It has been suggested to irradiate semiconductor devices for various reasons. For example, it has been described in patent application Ser. No. 324,718 filed Jan. 18, 1973 (assigned to the same assignee as the present application) to bulk irradiate fast switching thyristors to decrease the turn-off time. However, it has not been suggested that irradiation could be used to maximize yields of devices as in the present invention. Indeed, irradiation has been known to raise the forward voltage drop beyond tolerable limits while raising blocking voltage. Irradiation has therefore been rejected as a viable solution to the problem of reclaiming SUMMARY OF THEQ'INVENTION The present invention provides semiconductor devices such as silicon thyristors in which the blocking voltage is increase without significantly increasing the forward voltage drop of the device. The device is irradiated by masking the bulk portions of the device against radiation from a radiation source and thereafter irradiating peripheral portions of the device.

Electron radiation is preferably used as a radiation source because of availability and inexpensiveness. However, it is contemplated that any kind of radiation such as proton, neutron, alpha and gamma radiation may be appropriate, provided it is capable of bombarding and disturbing the atomic lattice to create energy levels substantially increasing the recombination rate of the carriers without correspondingly increasing the carrier generation rate.

Further, it is preferred that a radiation level of the electron radiation greater than 1 Mev be used to irradiate silicon semiconductor devices. Lower level radiation is generally believed to result in substantial elastic collisions with the atomic lattice and therefore does not provide enough damage to the lattice in commercially feasible time periods. Moreover, such lower level radiation results in substantial electron scatter into the masked, bulk portion of the device, which is detrimental to maintenance of the forward voltage drop across the silicon device in its conducting state. From a practical view, it has therefore been found that radiation levels between I to 10 Mev and most desirably 2 Mev are preferred with available radiation equipment.

To provide appropriate radiation, it has been found that radiation exposures above l X l0 electrons/cm are preferred in silicon semiconductor devices with 2 Mev radiation. Lower values have not been found to provide substantial increases in blocking voltages of high voltage devices. Preferably, the radiation exposure, also, does not exceed 1 X l0 electrons/cm to avoid the radiation from extending into the masked, bulk portion of the silicon device and result in significant increases in forward voltage drop.

Because of the mechanism believed to be involved, it is believed that the invention has special utility with gated semiconductor devices such as transistors and thyristors. The leakage current has been found to originate primarily from the peripheral portion of the semiconductor device. It is presently concluded from experimental observations that irradiation of the peripheral portion drastically reduces amplification of the leakage current generated in the peripheral portion of the carrier depletion region in the blocking mode. The mechanism is believed to be the lowering of carrier lifetime through the introduction of radiation-induced lattice defects which serve as electron-hole recombination centers. If this mechanism is correct, the invention does not have affect to improve the blocking voltage of devices such as rectifiers where gain is not involved.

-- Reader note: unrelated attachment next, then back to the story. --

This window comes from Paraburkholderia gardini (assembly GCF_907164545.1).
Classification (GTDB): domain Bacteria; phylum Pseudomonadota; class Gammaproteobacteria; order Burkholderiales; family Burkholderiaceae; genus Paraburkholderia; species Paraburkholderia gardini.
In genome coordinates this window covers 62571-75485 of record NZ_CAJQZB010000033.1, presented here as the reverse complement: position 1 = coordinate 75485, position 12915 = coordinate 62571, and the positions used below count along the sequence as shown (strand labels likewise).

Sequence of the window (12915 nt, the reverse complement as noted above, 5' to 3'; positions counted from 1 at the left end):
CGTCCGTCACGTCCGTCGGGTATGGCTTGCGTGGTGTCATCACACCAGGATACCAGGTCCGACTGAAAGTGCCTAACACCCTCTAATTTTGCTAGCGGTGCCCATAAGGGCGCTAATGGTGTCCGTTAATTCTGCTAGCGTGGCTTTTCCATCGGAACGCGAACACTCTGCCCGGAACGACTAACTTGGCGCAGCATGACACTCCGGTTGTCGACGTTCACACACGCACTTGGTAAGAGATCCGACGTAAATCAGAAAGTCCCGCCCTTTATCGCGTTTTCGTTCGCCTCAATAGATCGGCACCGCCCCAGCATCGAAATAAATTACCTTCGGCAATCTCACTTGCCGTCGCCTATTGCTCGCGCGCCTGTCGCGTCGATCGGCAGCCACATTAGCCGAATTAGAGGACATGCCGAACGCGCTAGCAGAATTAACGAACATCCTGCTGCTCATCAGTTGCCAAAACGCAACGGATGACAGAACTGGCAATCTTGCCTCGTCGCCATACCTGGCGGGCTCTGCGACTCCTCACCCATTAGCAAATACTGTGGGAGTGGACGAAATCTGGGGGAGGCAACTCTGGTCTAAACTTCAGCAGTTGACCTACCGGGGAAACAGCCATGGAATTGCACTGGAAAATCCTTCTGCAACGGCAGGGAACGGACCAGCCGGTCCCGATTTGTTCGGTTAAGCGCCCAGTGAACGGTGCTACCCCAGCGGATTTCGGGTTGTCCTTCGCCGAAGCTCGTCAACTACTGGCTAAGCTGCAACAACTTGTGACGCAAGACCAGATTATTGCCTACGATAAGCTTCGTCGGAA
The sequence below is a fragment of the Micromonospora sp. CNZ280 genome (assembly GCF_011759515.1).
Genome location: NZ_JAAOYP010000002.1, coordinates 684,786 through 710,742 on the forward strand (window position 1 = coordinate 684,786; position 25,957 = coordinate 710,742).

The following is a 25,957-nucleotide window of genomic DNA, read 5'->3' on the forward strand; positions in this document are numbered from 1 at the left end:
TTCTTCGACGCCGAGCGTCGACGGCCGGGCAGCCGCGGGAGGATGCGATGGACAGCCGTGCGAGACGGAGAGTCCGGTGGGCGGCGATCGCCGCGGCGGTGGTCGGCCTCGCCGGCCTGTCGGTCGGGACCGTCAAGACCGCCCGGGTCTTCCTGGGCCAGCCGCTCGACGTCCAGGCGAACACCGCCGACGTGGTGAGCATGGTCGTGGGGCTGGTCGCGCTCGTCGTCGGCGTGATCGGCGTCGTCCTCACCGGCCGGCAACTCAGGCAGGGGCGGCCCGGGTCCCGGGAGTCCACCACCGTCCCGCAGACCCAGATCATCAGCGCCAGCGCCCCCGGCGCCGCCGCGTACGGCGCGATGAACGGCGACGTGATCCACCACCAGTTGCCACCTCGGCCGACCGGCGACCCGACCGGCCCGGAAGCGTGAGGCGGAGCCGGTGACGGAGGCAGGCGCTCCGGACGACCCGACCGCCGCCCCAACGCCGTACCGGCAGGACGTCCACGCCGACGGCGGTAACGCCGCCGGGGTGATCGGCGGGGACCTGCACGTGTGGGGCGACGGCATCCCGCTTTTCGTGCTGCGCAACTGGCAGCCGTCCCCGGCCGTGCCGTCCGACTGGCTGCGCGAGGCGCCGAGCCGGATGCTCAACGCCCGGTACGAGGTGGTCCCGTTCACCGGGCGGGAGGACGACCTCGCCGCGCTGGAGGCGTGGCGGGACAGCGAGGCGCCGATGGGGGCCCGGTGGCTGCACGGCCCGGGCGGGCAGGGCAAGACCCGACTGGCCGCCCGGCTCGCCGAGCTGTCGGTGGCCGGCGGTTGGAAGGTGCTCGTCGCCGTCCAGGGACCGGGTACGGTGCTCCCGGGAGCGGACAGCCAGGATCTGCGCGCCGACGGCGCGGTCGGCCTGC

Further, the invention has been found to have particular application with silicon thyristors designed for blocking voltages in excess of L600 volts. The invention has been applied with pronounced increase in blocking voltage to certain thyristors with lower voltages; however, it has also been found to provide no substantial improvement in other lower voltage devices of certain compositions.

Other details, objects and advantages of the invention will become apparent as the following description of the present preferred embodiment and present preferred methods of practicing the same proceeds.

BRIEF DESCRIPTION OF THE DRAWINGS In the accompanying drawings, the present preferred embodiment of the invention and present preferred methods of practicing the invention are illustrated in which:

FIG. 1 is an elevational view in cross-section of a transistor being irradiated in accordance with the present invention;

FIG. 2 is an elevational view in cross-section of a thyristor being irradiated in accordance with the present invention;

FIG. 3 is a graph showing the change with irradiation of reverse and forward blocking voltage capability of thyristors similar to that shown in FIG. 2;

FIG. 4 is a graph showing the statistical distribution of the lower of the reverse and forward blocking voltages before and after irradiation of thyristors similar to that shown in FIG. 2;

FIG. 5 is a graph showing the statistical distribution of forward voltage drop before and after irradiation of the thyristors tested in connection with FIG. 4.

DESCRIPTION OF THE PREFERRED EMBODIMENTS Referring to FIG. 1, a silicon transistor wafer or body is shown having opposed major surfaces 11 and 12 and curvilinear side surfaces 13. The transistor wafer 10 has emitter and collector regions 14 and 16, respectively, of one conductivity type of impurity adjoining major surfaces 11 and 12, respectively, and base region 15 of the opposite conductivity type of impurity in the interior of the wafer between the emitter and collector regions. Two PN junctions 17 and 18 are present,junction 17 at the transistion between regions 14 and 15, and junction 18 at the transistion between regions 15 and 16. Junction 18 is reversed biased in normal transistor operation.